After one hour of watching Samsung execs parade around on a Berlin stage on Wednesday, I still don’t understand what’s so futuristic about the Galaxy Gear, or smartwatches in general. As a whole, smartwatches rely implicitly on the phone in your pocket; without one, it’s just a (comparatively) ugly timepiece that doesn’t fulfill its purpose—it otherwise adds no value to the experience, not that there is much value to begin with.
Worse, Samsung’s Gear lacks a clear forward looking vision, and instead resembles every other wearable device we’ve seen. Aside from the hype around Pebble—and all it was was hype—no smartwatch has managed to spark any significant consumer interest, so what makes the Galaxy Gear, a device that only works with a handful of Samsung devices, any different?
During the company’s IFA event, Samsung’s Pranav Minstry looked everyone in the eye and with a straight face said the Gear possesses technology from the next ten years. That’s ridiculous, and not true. Instead of introducing something new and exciting—you know, futuristic, as promised—the company Samsung’d us all by unveiling something we can already buy, and for cheaper, too. There’s nothing inside the device that suggests gadget utopia; everything about it is old. Samsung just managed to wrap it into a tidy little package. It’s no more advanced than a dumb phone from years and years ago—just on your wrist.
As the evening drew on, I couldn’t help but think Samsung lacks the imagination to make a Galaxy Gear capable of changing the wearable landscape. There will be people who will buy this, sure—at least the ultra-nerds. But right now, the device is merely among a small ignored group of sameness; a type of wearable technology that sounds neat, until you realize it’s actually not. It can tell you when alerts stream in and… take pictures? Amazing. What we ultimately saw was a device stuffed with features and specs—surprise, surprise—with little regard for actual usability, and no reason to believe Samsung’s future of smartwatches are the next big thing. Really, I just don’t see any reason for the Gear to exist other than the fact that Samsung wanted to beat Apple and Google to market.
The argument that smartwatches add convenience by screening what notifications you want to respond to is flimsy at best. Sure, it’ll shelter you from a few spam emails, but chances are you’ll take your phone out to respond anyway—and with that, whatever small shred of convenience it saved you goes out the window. Beyond the novelty of Gear being a tiny piece of technology strapped to your wrist, the fact is that it’s merely an accessory for a bigger piece of technology that you’ll be using much more often—there’s zero compelling reason to shell out an estimated $300 for a companion device you’ll probably wind up leaving home most of the time anyway.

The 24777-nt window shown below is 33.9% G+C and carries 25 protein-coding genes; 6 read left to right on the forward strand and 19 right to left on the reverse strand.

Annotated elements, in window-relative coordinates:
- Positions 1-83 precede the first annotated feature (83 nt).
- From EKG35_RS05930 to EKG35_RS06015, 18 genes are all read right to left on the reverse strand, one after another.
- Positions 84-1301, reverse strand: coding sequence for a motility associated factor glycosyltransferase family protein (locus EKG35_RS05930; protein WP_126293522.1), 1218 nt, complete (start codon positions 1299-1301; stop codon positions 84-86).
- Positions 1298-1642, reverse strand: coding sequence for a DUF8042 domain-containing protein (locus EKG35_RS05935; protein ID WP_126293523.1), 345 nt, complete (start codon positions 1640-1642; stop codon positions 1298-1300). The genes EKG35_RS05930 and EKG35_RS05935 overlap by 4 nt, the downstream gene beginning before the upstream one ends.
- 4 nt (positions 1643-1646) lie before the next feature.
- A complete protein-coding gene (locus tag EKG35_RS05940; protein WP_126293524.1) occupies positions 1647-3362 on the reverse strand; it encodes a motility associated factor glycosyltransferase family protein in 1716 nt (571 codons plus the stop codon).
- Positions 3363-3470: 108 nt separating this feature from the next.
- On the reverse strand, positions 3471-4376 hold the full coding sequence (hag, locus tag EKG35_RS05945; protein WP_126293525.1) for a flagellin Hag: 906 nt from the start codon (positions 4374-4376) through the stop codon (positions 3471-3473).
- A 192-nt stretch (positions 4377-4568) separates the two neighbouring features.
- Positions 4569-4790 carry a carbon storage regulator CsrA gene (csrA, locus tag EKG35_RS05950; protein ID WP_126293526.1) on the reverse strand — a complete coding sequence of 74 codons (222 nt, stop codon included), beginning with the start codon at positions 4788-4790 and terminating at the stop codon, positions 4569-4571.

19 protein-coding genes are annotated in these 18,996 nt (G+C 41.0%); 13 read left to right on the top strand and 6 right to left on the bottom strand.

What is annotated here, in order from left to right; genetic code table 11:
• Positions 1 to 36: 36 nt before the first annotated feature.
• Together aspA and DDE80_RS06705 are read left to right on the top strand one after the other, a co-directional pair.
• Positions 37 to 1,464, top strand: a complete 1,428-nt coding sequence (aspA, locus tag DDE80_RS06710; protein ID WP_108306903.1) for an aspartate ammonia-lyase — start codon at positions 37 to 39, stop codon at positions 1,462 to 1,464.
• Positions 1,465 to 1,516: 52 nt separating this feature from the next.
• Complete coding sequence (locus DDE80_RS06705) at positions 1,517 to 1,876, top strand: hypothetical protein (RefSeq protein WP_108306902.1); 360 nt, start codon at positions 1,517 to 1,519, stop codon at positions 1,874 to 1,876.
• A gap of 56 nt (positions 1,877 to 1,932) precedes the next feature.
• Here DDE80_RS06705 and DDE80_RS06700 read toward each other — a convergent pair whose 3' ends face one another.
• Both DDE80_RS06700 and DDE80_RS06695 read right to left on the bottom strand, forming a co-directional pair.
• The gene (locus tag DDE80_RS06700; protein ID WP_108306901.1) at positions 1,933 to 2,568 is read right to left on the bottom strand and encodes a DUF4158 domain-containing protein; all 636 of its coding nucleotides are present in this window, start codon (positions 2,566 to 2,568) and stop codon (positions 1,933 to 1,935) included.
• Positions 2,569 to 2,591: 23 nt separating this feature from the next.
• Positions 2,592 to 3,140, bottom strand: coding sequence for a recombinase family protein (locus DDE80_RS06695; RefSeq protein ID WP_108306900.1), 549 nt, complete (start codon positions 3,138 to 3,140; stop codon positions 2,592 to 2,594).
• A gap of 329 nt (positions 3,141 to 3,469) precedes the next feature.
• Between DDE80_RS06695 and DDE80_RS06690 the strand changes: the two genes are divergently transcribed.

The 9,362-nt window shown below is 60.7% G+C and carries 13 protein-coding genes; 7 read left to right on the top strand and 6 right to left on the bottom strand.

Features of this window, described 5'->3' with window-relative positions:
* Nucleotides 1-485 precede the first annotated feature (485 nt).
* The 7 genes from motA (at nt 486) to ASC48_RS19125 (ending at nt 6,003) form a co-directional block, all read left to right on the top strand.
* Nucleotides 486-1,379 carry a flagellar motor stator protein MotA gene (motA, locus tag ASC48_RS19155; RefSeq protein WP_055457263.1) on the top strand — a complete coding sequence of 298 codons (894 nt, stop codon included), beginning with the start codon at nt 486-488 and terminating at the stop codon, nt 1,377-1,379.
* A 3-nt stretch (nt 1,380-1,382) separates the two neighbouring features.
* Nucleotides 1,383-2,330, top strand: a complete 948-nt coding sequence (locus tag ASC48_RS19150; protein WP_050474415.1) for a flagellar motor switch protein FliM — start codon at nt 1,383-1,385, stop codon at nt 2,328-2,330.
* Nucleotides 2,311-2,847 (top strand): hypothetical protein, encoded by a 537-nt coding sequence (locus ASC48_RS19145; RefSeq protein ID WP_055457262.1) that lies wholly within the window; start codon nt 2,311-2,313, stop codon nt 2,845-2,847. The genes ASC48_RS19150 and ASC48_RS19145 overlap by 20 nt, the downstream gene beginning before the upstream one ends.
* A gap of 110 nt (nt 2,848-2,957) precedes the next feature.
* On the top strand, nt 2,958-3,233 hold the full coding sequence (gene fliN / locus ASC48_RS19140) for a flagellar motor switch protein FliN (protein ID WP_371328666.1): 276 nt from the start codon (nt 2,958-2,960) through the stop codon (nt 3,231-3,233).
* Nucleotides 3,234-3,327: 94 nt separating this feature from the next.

Manufacturers for the last few years have been attempting to design smartwatches to mimic our smartphones, and for what? So you know when someone Tweets at you? Your smartphone can tell you that. If you’re too lazy to pull your smartphone out of your pocket, then I don’t know what to say. There’s a clear allure and novelty that surrounds smartwatches, I’ll admit that—they’re shiny and new and maybe sound kind of cool. You’re probably telling yourself you want one. But you remember that pocket computer you carry around with you everywhere you go? The 5-inch quad-core full HD 13-megapixel piece of technology you waited all year for? That can do everything the Galaxy Gear can do—you know this—and more. And it doesn’t rely on any other gadget in your arsenal to function either.
What the Galaxy Gear is is basically wearable tech that has existed for awhile, not some innovative thing from the future. Maybe we’re expecting too much out of wearable technology. Is wearable tech even something consumers are clamoring for in the first place? Unlikely. It’s also disappointing that you can’t replace the watch bands, and the battery life will surely become an issue. The price, too, is probably going to be an issue (though it hasn’t been announced yet), especially when consumers are already asked to part with $200+ for a new smartphone that will go out of style in the next few months.
If this is Samsung’s vision of wearable tech, I’m not so sure the Galaxy Gear will even have much of a future, even if the company’s executives are claiming this should cover us for the next ten years.